AOL is testing additional ads within AOL Mail, the media company confirmed late last week, a move likely designed to boost advertising revenue amid a continually declining subscriber base.
Though free e-mail services such as Yahoo and MSN Hotmail run ads on their front mail pages, AOL’s move is unusual because it is a paid membership service. E-mail subscribers who pay for the service typically expect to see little or no advertising.
The search engine said it has tested banner ads at the bottom of the “Read Mail” screen, which displays when a member opens his or her AOL 9.0 inbox, for the past several weeks.
The ads do not appear within e-mails and are not targeted to appear alongside relevant e-mails, as they do in Google’s Gmail. The ads are served from AOL’s general ad rotation, an AOL spokesperson said. The spokesperson declined to say how many advertisers are participating in the test.
Though the spokesperson told DM News that the company’s research found that members “weren’t bothered” by the ads, subscribers posting on an AOL message board said they were upset.
“I have flashing banner ads at the bottom of individual emails now, and they are incredibly annoying! They’re like having spam inserted directly into my emails!” wrote one member on the board.
But losing some e-mail subscribers may be a small price for boosting profit.
“AOL has been losing subscribers for years now, and I think AOL is OK with it,” said Stephen Webster, president/CEO of retention e-mail marketing firm iPost, Novato, CA. “Paid Internet access is not growing, it is shrinking for them. They want to be ad driven and really compete with Google on that.”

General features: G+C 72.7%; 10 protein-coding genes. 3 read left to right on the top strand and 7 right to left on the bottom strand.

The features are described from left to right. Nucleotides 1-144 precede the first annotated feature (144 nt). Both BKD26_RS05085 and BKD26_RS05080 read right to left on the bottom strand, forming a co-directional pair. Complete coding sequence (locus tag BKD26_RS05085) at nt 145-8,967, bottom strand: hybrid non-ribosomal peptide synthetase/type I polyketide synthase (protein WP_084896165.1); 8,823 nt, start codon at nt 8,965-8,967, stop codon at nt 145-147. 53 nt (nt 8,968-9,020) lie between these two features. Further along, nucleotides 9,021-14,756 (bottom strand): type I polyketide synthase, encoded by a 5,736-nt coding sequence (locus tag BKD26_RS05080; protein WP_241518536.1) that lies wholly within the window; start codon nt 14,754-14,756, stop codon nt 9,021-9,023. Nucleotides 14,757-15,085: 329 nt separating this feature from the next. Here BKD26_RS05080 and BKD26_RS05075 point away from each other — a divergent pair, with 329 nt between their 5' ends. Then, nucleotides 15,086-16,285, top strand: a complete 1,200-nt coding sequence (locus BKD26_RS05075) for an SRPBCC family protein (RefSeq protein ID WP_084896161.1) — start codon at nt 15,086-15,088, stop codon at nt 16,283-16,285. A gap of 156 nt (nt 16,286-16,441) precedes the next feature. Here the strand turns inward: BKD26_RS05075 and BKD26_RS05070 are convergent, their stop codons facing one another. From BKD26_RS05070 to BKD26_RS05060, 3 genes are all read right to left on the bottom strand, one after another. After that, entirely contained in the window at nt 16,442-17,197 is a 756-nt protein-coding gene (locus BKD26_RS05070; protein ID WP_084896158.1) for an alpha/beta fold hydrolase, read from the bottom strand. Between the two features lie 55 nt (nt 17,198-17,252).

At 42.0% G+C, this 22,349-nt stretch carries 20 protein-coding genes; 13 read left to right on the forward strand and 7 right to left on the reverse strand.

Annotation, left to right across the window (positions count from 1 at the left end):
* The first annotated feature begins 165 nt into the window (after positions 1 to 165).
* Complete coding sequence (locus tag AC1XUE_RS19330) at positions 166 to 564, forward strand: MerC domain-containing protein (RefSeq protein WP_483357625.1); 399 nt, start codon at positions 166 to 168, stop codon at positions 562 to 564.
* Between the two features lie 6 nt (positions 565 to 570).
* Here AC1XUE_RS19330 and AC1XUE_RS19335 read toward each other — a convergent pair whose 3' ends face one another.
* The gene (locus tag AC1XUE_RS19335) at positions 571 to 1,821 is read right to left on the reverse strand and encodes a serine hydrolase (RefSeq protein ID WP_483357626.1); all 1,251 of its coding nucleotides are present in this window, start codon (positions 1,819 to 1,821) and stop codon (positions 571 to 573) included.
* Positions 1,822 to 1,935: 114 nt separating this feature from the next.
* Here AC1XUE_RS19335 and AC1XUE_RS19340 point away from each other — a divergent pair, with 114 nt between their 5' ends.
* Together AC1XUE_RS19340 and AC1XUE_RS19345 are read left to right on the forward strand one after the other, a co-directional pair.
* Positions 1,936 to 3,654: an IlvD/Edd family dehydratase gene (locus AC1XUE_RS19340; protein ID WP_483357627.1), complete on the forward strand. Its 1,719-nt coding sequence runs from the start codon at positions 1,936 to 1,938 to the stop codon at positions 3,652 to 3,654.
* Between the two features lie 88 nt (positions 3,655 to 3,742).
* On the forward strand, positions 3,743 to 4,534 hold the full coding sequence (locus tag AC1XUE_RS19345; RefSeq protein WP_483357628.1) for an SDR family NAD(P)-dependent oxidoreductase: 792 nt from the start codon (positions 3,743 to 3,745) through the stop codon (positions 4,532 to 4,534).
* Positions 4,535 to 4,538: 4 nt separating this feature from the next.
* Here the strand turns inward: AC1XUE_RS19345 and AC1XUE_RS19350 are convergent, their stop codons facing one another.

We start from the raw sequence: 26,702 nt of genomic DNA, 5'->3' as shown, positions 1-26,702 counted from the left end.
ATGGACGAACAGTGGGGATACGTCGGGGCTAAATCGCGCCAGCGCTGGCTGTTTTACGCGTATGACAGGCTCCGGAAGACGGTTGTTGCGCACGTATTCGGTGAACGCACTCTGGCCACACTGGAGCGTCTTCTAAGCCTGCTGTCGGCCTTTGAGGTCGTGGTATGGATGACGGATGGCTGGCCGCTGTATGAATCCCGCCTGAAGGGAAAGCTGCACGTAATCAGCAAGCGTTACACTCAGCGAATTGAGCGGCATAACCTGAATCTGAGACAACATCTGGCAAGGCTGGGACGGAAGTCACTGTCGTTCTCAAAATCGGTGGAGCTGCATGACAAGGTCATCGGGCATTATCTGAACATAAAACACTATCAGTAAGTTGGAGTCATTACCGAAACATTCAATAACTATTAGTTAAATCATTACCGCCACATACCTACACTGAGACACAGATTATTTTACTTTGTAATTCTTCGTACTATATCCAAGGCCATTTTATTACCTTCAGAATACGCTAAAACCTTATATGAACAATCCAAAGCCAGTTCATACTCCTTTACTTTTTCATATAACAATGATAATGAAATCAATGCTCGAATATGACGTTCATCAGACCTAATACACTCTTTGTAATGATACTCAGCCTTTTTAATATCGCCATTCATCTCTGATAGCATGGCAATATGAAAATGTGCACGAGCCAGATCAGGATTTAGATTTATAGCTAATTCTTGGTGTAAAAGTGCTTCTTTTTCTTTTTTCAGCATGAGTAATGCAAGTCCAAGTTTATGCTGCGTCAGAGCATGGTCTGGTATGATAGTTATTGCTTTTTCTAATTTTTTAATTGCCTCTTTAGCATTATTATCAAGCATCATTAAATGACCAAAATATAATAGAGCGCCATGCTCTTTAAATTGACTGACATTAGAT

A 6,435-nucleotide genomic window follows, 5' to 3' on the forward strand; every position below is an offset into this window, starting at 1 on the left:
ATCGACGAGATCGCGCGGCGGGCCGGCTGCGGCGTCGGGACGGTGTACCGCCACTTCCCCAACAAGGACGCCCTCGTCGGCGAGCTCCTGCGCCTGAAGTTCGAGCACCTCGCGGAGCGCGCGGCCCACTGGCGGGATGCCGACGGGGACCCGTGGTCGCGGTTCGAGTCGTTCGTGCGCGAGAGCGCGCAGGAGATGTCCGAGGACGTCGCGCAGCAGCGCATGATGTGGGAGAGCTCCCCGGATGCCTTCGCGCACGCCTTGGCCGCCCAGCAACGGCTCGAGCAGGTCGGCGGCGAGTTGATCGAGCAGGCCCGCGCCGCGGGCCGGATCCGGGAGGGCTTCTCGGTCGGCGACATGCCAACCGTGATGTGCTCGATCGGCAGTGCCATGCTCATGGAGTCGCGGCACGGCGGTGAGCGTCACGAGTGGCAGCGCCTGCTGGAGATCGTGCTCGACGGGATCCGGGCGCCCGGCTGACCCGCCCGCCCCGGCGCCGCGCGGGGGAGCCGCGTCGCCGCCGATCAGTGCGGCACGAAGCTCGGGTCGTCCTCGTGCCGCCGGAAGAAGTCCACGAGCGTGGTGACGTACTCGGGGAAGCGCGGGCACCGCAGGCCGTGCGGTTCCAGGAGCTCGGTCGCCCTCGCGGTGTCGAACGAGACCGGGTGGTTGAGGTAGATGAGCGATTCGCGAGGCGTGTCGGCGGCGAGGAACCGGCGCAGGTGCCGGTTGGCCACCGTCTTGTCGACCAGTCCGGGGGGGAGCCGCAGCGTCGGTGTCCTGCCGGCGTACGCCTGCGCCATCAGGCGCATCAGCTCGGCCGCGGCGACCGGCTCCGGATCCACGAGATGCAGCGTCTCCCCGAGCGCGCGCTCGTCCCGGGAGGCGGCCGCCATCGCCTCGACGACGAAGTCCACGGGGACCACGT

“All the major portals and engines are testing that type of concept to see how much they can get advertising revenue out of these types of platforms,” said Scott Linzer, director of search for interactive agency iCrossing.
But Mr. Linzer noted that while iCrossing has evaluated the AOL Mail ads, its clients are not using them right now.
“Many times they’re doing well on standard pay-per-click programs, so it doesn’t make sense to do that,” he said.
AOL’s subscriber loss this year reflects that more e-mail subscribers are switching to other, free e-mail services. AOL revenue dropped 7 percent to $2 billion in first-quarter 2006 because of a 13 percent drop in revenue from subscriptions. It lost 835,000 U.S. subscribers and 147,000 in Europe from the fourth quarter of 2005 to Q1 2006.
At the same time, advertising revenue climbed 26 percent, or $81 million, in the quarter.
To boost its ad network, AOL has entered marketing and media partnerships this year. In May, AOL partnered with CBS and Mark Burnett on marketing ventures around AOL.com’s online reality game Gold Rush. CBS will promote its fall TV shows by integrating ads into the online game.
AOL also recently acquired video ad insertion firm Lightningcast Inc., saying the combination of that firm and AOL’s Advertising.com produces a leading video ad network.
Despite the extra revenue that may be generated from banner ads in the inbox, the move may alienate subscribers.
“No one is saying this is great,” Mr. Webster said. “People are complaining about the fact that these new ads are taking up space on their screen.”